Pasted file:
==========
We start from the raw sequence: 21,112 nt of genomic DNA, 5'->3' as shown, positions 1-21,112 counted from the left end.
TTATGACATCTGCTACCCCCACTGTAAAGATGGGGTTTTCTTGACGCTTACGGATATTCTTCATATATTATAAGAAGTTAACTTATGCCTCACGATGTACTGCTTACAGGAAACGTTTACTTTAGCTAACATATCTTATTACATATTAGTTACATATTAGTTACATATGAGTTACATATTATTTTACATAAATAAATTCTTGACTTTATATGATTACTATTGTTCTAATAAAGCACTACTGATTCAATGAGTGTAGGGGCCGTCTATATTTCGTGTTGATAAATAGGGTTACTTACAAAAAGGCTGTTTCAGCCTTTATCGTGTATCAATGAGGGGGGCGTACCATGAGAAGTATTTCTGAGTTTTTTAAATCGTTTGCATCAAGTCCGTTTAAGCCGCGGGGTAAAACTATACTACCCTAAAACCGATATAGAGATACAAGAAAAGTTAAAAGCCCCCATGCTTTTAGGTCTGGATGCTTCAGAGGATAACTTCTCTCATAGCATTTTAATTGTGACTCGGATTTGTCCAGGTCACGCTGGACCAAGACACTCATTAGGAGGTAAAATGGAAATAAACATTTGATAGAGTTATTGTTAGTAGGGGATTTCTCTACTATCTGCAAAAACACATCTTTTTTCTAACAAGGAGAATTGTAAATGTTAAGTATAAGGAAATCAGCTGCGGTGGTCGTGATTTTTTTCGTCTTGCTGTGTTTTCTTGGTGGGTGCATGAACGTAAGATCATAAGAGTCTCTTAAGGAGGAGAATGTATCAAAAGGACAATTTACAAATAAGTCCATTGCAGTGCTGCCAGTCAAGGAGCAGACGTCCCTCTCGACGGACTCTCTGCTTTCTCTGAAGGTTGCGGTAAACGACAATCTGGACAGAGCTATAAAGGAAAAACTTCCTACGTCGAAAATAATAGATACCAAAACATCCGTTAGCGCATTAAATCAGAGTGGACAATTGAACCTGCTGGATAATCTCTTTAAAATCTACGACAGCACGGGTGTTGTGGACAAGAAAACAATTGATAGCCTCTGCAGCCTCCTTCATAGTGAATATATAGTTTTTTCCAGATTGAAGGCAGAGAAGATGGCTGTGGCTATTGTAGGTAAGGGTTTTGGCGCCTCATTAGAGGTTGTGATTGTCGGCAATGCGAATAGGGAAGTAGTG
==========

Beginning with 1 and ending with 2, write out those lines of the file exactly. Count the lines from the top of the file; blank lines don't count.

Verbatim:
We start from the raw sequence: 21,112 nt of genomic DNA, 5'->3' as shown, positions 1-21,112 counted from the left end.
TTATGACATCTGCTACCCCCACTGTAAAGATGGGGTTTTCTTGACGCTTACGGATATTCTTCATATATTATAAGAAGTTAACTTATGCCTCACGATGTACTGCTTACAGGAAACGTTTACTTTAGCTAACATATCTTATTACATATTAGTTACATATTAGTTACATATGAGTTACATATTATTTTACATAAATAAATTCTTGACTTTATATGATTACTATTGTTCTAATAAAGCACTACTGATTCAATGAGTGTAGGGGCCGTCTATATTTCGTGTTGATAAATAGGGTTACTTACAAAAAGGCTGTTTCAGCCTTTATCGTGTATCAATGAGGGGGGCGTACCATGAGAAGTATTTCTGAGTTTTTTAAATCGTTTGCATCAAGTCCGTTTAAGCCGCGGGGTAAAACTATACTACCCTAAAACCGATATAGAGATACAAGAAAAGTTAAAAGCCCCCATGCTTTTAGGTCTGGATGCTTCAGAGGATAACTTCTCTCATAGCATTTTAATTGTGACTCGGATTTGTCCAGGTCACGCTGGACCAAGACACTCATTAGGAGGTAAAATGGAAATAAACATTTGATAGAGTTATTGTTAGTAGGGGATTTCTCTACTATCTGCAAAAACACATCTTTTTTCTAACAAGGAGAATTGTAAATGTTAAGTATAAGGAAATCAGCTGCGGTGGTCGTGATTTTTTTCGTCTTGCTGTGTTTTCTTGGTGGGTGCATGAACGTAAGATCATAAGAGTCTCTTAAGGAGGAGAATGTATCAAAAGGACAATTTACAAATAAGTCCATTGCAGTGCTGCCAGTCAAGGAGCAGACGTCCCTCTCGACGGACTCTCTGCTTTCTCTGAAGGTTGCGGTAAACGACAATCTGGACAGAGCTATAAAGGAAAAACTTCCTACGTCGAAAATAATAGATACCAAAACATCCGTTAGCGCATTAAATCAGAGTGGACAATTGAACCTGCTGGATAATCTCTTTAAAATCTACGACAGCACGGGTGTTGTGGACAAGAAAACAATTGATAGCCTCTGCAGCCTCCTTCATAGTGAATATATAGTTTTTTCCAGATTGAAGGCAGAGAAGATGGCTGTGGCTATTGTAGGTAAGGGTTTTGGCGCCTCATTAGAGGTTGTGATTGTCGGCAATGCGAATAGGGAAGTAGTG